Negotiating Over Email: A Cheatsheet for Entrepreneurs, Coaches and Consultants

Nov 18 2023

Negotiating Over Email: A Cheatsheet for Entrepreneurs, Coaches and Consultants

This should take: 4 minutes

This one is about fixing how you write emails.

Writing emails effectively can be make or break when you need to hunt to eat. I rewrite a lot of client's emails. It's still surprising the mistakes I find.

You often write because you want something. You want them to take action, reduce their price, improve their offer, accept your way of doing things.

Every. Single. Day.

Writing these kinds of email isn't about impressing anyone, it's about moving a person to action.

Most people fail to get a response because they are used to writing to get their point across. But negotiating with email requires strategy.

People want to use in an email because it seems less scary than negotiating in a conversation.

First, let's be real. Don't overuse email. Most negotiations are better done over the phone or zoom where you can adapt to the person.

Email requires just as much strategy or more than a conversation, because you can't quickly adjust and adapt to your audience.

Let's tackle some of the most common problems:

  • Avoid writing in a tone that distances you
  • Make sure they actually read the most important part
  • Leave them with a good impression.

Adjust your tone.

A good number of emails that I help my clients rewrite are way too formal. What's wrong with formal language? This is for work, you have to be professional, right?
Formal language is like a costume. It's not really you, it's your "business" cover that speaks like that.

We're trying to move people. That means they need to be talked to like you would talk to a person. If you're like me, you probably tend to skim over formal language because it feels impersonal. It doesn't feel like it was written to ME.

Of course, you can go too far. I don't want u to write like dis.
A good rule of thumb is just read the email out loud. Does it sound like something you might say?

Make 1 ask, or 2 questions.

This is important. If you are proposing something, make it just one thing and make it clear. If you are asking a question, limit it to two at most.

If you have more than one thing to ask for, email is likely not the right tool. Instead, you should have a meeting, and then follow up with email after you have agreement.

An email is a single action you are taking. In return you can expect a single action from your counterpart. Don't load them with five things to respond to.

Give a little context for how your ask is relevant to your counterpart. Edit this portion to make it as minimal as possible. This is different than writing why YOU want what you want. Take the time to see things from their perspective. Then write from that view.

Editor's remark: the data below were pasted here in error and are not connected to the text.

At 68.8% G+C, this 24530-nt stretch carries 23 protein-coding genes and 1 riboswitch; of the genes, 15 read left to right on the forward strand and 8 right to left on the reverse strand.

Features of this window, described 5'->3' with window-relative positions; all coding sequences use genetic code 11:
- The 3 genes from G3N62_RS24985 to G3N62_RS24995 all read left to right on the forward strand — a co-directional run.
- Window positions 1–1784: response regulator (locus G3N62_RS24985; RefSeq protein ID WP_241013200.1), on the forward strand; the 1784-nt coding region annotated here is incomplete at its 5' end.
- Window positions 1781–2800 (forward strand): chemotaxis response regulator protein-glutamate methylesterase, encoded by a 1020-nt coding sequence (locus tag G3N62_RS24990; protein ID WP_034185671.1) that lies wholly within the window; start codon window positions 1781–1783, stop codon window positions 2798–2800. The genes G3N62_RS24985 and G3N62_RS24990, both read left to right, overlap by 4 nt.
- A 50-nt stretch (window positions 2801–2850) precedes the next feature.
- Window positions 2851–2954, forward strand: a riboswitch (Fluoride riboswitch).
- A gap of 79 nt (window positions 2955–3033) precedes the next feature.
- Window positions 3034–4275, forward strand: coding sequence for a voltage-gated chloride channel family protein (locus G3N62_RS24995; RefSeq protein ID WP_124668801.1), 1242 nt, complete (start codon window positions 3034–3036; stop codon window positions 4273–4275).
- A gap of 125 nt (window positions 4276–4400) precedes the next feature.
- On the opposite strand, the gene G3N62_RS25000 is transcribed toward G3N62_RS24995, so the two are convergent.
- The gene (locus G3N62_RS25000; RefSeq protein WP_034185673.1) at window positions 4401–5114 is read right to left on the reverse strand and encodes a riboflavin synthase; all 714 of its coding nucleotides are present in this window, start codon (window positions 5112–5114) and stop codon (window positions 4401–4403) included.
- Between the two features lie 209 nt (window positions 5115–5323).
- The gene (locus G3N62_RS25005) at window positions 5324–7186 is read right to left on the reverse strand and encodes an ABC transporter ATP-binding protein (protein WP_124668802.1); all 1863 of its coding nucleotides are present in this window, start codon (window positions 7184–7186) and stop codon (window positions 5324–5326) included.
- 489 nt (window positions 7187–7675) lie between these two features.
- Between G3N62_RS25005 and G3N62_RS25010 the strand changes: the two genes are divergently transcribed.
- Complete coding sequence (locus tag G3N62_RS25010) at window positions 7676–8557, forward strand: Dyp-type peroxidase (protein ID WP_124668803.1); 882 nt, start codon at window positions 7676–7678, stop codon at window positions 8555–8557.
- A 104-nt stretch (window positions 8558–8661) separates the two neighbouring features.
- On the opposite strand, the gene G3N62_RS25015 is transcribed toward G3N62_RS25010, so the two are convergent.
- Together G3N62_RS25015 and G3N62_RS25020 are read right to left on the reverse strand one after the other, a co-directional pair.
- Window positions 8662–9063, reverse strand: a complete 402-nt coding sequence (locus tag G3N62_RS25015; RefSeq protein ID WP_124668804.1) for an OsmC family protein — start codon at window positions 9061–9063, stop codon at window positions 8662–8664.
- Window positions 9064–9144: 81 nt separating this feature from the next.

Finally, make the ask. Put it on a separate line so if they are skimming, they still see it.

Don't be overly positive at the start. Save it for the end.

Often, an email that starts off with 2 to 4 sentences gushing about how great something is and how grateful you are is just not believable.

Instead, make your greeting super short, since it's going to be skimmed anyhow. Then be clear and upfront about what you are writing to them for. This doesn't have to be where you make an ask, but you do need to tell them the WHY of the email. Why should this matter to them?

Instead of:

"It was so great to meet you. I really enjoyed being able to discuss your work at company X. It was interesting to hear about.... blah blah blah."

Try this:

"I'm glad we got to connect today. I wanted to follow up on two of the points we discussed: timing for our work together, and to further answer your question about onboarding."

Then, if you want to show your gratitude, put it at the end of the email before you sign off. Be specific about what you are appreciating.

Make it short.

We all know this because we all hate long emails. I hope you like the irony of me saving this tip for last. ๐Ÿ˜‚ Usually sending a longer email usually happens because we haven't put the time and attention in to make it short.

Aim for 5-7 lines max and less if you can. Remember that text appears much longer if it's looked at on a phone where your counterpart is also likely in the middle of other things.

Remember: Email and text communication is a huge part of our work lives and there's a large variance at how effective you can be at it. Take one of these at a time, and ask yourself how you are doing when you're writing.

See you next week.

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